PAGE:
Last week, Cineworld treated me to a preview of Jo Nesbo’s thriller Headhunters. Here’s what I thought:
Headhunters is an adaptation of Jo Nesbo’s book of the same name – the first of Nesbo’s Scandinavian crime fiction thrillers not to feature the hugely successful Harry Hole. Filmed in Norwegian and Danish with English subtitles, Headhunters sees Roger Bown (Aksel Hennie), headhunter by day and prolific art thief by night, risk everything for the biggest heist of his life.
The opening to Headhunters is skilful. It begins with Roger Brown narrating his simple rules for a successful art theft. He tells us about his one key insecurity – that he is just 1.68 metres tall – and discloses a fear that he cannot keep his beautiful wife by any other means than money. Even that is at risk because what Roger’s wife wants most of all is a child, and Roger confesses to us that he is unwilling to give her this.
Headhunters’ script writers excel in this opening sequence, getting the audience to promptly question what Roger is so afraid of. In fact, all the elements in Headhunters’ opening – the script, the performances and the direction – give an immediate impression of Roger’s flaws. From the very beginning, the audience can see Roger’s actions are a front and it becomes ever more compelling watching Roger discover this for himself.
When Roger gets the chance of a theft worth up to 100 million, his life quickly unravels. Aksel Hennie’s delivery of Roger’s jealousy, nerves and fear is impeccable as he is pursued by Clas Greve (Game of Thrones star, Nikolaj Coster-Waldau), whose past work in counter terrorism has left him with advanced skills in tracking. As Roger is backed into a corner, Hennie conjures panic and cunning in equal measure, making it impossible to guess his next move. And, in his more agitated scenes, Roger’s actions are backed by surround sound breathing noises, immersing the audience in his anxiety.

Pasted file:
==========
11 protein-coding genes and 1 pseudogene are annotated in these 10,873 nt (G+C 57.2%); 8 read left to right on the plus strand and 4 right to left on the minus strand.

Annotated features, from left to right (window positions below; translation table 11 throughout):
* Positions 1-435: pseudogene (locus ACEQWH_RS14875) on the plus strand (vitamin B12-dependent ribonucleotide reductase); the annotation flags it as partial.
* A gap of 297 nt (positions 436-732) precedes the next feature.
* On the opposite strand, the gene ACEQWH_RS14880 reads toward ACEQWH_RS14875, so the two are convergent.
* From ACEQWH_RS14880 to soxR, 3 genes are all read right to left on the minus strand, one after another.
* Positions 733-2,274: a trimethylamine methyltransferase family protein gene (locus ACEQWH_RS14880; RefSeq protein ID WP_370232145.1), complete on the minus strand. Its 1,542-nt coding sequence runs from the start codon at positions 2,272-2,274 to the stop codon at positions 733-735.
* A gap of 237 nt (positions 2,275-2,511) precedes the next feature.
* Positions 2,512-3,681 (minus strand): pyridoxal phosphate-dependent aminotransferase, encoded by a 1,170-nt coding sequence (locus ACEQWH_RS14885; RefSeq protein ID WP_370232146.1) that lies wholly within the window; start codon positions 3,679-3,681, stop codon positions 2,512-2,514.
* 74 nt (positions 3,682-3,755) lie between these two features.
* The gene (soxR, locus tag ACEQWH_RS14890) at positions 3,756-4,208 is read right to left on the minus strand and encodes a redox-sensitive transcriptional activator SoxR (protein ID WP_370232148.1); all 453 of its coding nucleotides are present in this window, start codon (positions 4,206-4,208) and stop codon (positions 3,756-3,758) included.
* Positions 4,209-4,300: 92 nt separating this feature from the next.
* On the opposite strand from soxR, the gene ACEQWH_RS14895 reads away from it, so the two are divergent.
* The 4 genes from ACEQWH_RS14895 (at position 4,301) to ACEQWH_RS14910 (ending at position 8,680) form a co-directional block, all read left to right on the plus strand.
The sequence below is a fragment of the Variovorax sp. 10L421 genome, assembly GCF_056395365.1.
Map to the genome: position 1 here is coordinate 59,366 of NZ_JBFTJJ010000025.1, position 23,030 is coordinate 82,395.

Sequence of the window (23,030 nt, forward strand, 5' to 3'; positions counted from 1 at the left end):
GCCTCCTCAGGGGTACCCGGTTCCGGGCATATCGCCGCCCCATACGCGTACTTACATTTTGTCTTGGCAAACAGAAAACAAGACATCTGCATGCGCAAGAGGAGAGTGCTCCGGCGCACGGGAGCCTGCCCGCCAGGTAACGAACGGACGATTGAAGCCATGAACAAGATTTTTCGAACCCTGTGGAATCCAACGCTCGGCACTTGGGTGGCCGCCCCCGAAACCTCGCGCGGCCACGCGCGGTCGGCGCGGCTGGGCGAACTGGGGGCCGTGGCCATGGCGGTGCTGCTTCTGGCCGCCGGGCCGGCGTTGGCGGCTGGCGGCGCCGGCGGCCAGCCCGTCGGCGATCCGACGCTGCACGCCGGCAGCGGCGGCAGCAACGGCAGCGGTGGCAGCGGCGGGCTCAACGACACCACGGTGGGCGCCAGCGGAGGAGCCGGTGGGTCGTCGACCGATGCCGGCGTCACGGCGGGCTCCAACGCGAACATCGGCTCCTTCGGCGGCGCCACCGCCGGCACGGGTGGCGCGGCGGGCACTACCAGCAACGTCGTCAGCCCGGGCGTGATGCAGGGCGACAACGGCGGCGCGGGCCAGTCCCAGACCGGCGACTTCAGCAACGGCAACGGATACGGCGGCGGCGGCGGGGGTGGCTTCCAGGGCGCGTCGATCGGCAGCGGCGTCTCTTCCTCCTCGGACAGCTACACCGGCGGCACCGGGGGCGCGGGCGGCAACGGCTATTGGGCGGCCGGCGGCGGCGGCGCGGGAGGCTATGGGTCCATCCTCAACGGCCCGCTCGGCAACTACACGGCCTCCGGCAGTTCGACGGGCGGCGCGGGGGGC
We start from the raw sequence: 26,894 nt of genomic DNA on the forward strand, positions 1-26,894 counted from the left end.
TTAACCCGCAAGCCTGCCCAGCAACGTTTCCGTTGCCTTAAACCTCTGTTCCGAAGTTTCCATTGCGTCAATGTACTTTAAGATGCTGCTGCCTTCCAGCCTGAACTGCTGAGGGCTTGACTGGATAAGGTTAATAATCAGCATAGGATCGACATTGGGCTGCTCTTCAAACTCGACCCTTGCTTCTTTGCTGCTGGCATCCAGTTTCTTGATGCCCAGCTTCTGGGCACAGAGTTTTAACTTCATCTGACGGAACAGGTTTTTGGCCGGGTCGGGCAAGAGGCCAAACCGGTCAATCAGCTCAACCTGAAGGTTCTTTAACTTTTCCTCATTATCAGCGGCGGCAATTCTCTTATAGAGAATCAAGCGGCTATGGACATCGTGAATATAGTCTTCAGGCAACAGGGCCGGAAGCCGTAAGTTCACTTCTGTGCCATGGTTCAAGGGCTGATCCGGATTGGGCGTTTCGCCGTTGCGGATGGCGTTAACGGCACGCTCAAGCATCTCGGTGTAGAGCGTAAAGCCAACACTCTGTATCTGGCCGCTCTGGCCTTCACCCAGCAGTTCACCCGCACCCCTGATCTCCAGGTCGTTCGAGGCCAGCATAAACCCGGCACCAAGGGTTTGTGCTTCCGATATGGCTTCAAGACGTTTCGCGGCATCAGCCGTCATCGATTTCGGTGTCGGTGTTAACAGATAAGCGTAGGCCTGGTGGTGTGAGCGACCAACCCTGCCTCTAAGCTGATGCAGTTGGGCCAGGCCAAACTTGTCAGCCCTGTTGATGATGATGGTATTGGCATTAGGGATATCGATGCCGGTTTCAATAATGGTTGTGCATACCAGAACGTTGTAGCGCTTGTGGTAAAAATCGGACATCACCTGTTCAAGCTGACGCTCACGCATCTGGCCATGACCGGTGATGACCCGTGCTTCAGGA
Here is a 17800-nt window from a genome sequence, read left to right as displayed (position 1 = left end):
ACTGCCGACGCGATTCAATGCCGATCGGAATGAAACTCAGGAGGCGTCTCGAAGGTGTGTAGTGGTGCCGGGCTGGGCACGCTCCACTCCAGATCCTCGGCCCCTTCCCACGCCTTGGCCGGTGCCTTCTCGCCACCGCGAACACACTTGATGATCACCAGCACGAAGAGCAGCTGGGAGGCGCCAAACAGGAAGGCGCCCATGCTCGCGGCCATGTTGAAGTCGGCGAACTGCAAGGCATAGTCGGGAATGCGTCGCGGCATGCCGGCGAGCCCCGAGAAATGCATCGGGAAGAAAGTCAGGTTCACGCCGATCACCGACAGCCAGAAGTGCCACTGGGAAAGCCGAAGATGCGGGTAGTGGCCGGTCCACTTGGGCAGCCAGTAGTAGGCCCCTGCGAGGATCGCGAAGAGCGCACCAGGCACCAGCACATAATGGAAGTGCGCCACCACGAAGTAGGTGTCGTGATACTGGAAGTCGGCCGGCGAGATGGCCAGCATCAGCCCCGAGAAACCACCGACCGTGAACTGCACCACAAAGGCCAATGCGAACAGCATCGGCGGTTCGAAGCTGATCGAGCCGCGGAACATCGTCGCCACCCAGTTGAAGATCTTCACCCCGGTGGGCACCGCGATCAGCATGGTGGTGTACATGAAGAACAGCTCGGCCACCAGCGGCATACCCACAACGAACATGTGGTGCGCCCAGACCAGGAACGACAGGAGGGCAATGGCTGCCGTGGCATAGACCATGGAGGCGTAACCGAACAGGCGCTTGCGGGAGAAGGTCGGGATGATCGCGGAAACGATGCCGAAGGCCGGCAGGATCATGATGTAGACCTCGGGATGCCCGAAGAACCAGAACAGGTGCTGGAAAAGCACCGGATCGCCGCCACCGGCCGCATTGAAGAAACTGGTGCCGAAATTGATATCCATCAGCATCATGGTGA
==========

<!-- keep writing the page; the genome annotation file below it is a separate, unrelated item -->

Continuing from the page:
Synnove Macody Lund is also persuasive as Roger’s wife, Diana. Diana is an art lover, which heightens Headhunters’ tension, as the audience assumes what Roger does to keep in her fine jewels would actually be abhorrent to her. It is clear that Headhunters’ is founded on a story that is both well developed and splendidly put together.
Director, Morten Tyldum, brings an attention to detail that makes for incredible intensity
Headhunters’ is immensely suspenseful. It is a suspense that builds up gradually, along with the amount of violence and gore, so that Headhunters gets steadily more disturbing without allowing its audience to become accustomed to it. Director, Morten Tyldum, brings an attention to detail that makes for incredible intensity, particularly in Headhunters’ action sequences. And scenes which could have encouraged humour if not dealt with carefully, are made horrifying and unsettling. But, if there is anything at all to criticise in Headhunters, it is perhaps that its ending is a little too neat.
Don’t be put off because Headhunters is a foreign film. It’s suspense is not diminished by it being delivered in a foreign language and, instead, it is one of the most powerful thrillers of recent years.